Here at Lily Bird, we feature personal stories written by smarty pants women from our community. That’s because telling your bladder who’s boss is better as a team sport. These women get you. They’re in your corner. And they’re here to remind you that your body isn’t broken. Hey, bodies age, bladders leak, and movie sequels bomb. Right? This week Lindsay’s got us giggling (and crossing our legs) with a few short stories of bladder betrayal.
Last February, I caught a cold, which turned into a cough. This cough was relentless – I had it for weeks and it Would. Not. Quit. And if that wasn’t bad enough, I peed myself nearly every time I coughed – morning, noon and night. My body didn’t care if I was at the office, on an airplane with my supervisor for a business trip, or trying to have some “adult” time with my partner. If I was coughing, chance were, I was also peeing.
I never expected to be living with a leaky bladder in my thirties. But there I was, peeing myself every time I coughed. And every time I ran, jumped, sneezed or laughed hard, for that matter.
I live with stress incontinence, which the Mayo Clinic defines as urine that leaks when you “exert pressure on your bladder by coughing, sneezing, laughing, exercising, or lifting something heavy.”
Never mind peeing every time I lift something heavy. Sometimes living with a leaky bladder just feels heavy. And sometimes, the only thing left to do is to laugh. As someone who has been living with stress incontinence for years, I have learned to handle my leaks with a sense of humor. I’ve also learned to talk more openly about what I live with as a means of letting other women know they’re not alone. Sometimes at parties, I even share my bladder leak stories to get a laugh out of folks. Finding humor in these situations (in retrospect, of course) is the best coping mechanism I’ve found. And inevitably, another woman or friend will chime in – or approach me later – to share her own story.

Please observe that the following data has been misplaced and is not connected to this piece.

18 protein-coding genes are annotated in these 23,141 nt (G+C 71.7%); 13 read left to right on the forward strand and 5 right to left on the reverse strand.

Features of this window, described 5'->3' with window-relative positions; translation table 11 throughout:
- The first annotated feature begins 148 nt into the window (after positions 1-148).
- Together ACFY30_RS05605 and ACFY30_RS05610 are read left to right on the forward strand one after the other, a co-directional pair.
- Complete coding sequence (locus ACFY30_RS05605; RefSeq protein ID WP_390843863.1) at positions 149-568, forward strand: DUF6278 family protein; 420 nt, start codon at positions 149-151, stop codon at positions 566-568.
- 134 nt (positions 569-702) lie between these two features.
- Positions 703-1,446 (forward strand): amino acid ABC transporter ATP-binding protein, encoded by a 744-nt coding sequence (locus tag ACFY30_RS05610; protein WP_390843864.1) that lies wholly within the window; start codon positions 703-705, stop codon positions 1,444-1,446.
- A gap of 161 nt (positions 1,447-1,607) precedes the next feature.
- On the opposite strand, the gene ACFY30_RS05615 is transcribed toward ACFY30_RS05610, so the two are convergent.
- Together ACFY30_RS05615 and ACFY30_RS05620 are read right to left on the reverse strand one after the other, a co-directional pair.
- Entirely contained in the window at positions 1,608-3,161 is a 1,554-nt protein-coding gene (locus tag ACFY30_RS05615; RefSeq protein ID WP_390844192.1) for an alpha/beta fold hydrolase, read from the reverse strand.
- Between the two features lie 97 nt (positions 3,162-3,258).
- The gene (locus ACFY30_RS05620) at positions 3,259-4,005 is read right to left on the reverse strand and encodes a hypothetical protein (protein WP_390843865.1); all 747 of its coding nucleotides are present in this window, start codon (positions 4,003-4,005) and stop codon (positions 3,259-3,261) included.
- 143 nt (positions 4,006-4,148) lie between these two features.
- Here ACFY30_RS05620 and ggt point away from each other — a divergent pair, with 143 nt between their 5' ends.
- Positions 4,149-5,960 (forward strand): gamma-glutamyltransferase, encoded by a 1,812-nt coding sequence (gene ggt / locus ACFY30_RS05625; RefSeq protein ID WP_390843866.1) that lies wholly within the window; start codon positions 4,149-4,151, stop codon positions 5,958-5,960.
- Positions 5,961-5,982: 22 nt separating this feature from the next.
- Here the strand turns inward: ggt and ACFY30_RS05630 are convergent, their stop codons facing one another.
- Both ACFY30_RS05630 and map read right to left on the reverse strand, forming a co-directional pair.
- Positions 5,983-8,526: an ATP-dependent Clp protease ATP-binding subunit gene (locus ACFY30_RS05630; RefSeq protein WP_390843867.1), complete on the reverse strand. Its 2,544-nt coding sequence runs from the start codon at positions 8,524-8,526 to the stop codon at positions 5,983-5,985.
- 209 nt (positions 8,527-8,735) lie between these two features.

A couple of these women were brave enough to share their experiences with us.
I was the maid-of-honor at my sister’s wedding, which meant a lot of work leading up to the big event/wedding day. Everything leading up to the event went off without a hitch and the day itself was as beautiful and magical as it could have been (considering it was raining!). We had to move the wedding party to the indoor section of the venue thanks to the weather. As I was cutting a rug on the dance floor, I felt the unmistakable sensation that I’d grown accustomed to but somehow wasn’t prepared for on this day – I was leaking. A lot.
As my urine ran down my legs, I was instantly incensed that we’d moved the dance party indoors. After all, if we’d stayed out in the rain, I could have just blamed the wetness on the rain! Fortunately for me, no one seemed to notice. I was able to run to the bathroom to clean myself up. My sister and I still laugh about the day I was so excited to see her get married, I peed myself.
Our family dog Madi used to pee every time we’d come home from work or an outing. She’d greet us at the door, tail wagging, urine dripping. My kids and I all joked that she was a “granny” dog, even as a pup. She couldn’t seem to control her bladder when she got excited.
So one day as I was jumping on the couch with my kids (don’t ask!), I felt myself leaking. I told my kids what was happening, as I’d quickly stopped jumping and excused myself to the bathroom. “Oh, I was having so much fun I pulled a “Madi,” I quipped. My kids thought this was hilarious, so now my husband and I refer to my leaks as a “Madi”. Now, we use that as both an inside joke and an indicator to him that I need to excuse myself when we’re out & about. “I’ve pulled a Madi, we’ve gotta go.”
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We know that living with a leaky bladder isn’t fun and games, and it usually isn’t funny. But sometimes, humor can add a little levity to an otherwise difficult thing to live with. After all, don’t they say laughter is the best medicine?
By Lindsay C.
Lindsay C. is a working mom living in South Florida. A writer by day and a reader by night, she spends her spare time overthinking the meaning of life, tending to her indoor plants, cycling, and avoiding her children’s trampoline.
Want to share your own story about leaky laughs or dribble dilemmas? Give us a shout at firstname.lastname@example.org.